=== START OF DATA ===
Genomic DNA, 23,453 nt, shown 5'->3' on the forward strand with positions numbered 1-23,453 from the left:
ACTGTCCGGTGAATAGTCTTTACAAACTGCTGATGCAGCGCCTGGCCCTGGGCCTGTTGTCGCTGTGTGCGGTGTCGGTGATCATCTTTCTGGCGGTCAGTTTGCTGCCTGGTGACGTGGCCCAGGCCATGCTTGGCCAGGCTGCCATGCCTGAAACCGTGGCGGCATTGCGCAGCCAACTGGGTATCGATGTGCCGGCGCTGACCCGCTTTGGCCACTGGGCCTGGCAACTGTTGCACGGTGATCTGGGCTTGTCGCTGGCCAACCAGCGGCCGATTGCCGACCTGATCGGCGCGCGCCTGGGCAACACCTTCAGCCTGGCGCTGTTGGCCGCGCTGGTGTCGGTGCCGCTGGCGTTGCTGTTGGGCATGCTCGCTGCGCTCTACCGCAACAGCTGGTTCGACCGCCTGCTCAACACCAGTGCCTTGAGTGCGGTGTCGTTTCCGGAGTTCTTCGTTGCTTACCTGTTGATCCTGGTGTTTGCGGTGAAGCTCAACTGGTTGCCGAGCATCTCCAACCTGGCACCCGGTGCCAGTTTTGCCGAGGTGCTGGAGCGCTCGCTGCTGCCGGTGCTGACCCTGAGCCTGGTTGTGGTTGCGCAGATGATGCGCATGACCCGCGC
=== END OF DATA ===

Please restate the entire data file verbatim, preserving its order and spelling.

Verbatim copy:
Genomic DNA, 23,453 nt, shown 5'->3' on the forward strand with positions numbered 1-23,453 from the left:
ACTGTCCGGTGAATAGTCTTTACAAACTGCTGATGCAGCGCCTGGCCCTGGGCCTGTTGTCGCTGTGTGCGGTGTCGGTGATCATCTTTCTGGCGGTCAGTTTGCTGCCTGGTGACGTGGCCCAGGCCATGCTTGGCCAGGCTGCCATGCCTGAAACCGTGGCGGCATTGCGCAGCCAACTGGGTATCGATGTGCCGGCGCTGACCCGCTTTGGCCACTGGGCCTGGCAACTGTTGCACGGTGATCTGGGCTTGTCGCTGGCCAACCAGCGGCCGATTGCCGACCTGATCGGCGCGCGCCTGGGCAACACCTTCAGCCTGGCGCTGTTGGCCGCGCTGGTGTCGGTGCCGCTGGCGTTGCTGTTGGGCATGCTCGCTGCGCTCTACCGCAACAGCTGGTTCGACCGCCTGCTCAACACCAGTGCCTTGAGTGCGGTGTCGTTTCCGGAGTTCTTCGTTGCTTACCTGTTGATCCTGGTGTTTGCGGTGAAGCTCAACTGGTTGCCGAGCATCTCCAACCTGGCACCCGGTGCCAGTTTTGCCGAGGTGCTGGAGCGCTCGCTGCTGCCGGTGCTGACCCTGAGCCTGGTTGTGGTTGCGCAGATGATGCGCATGACCCGCGC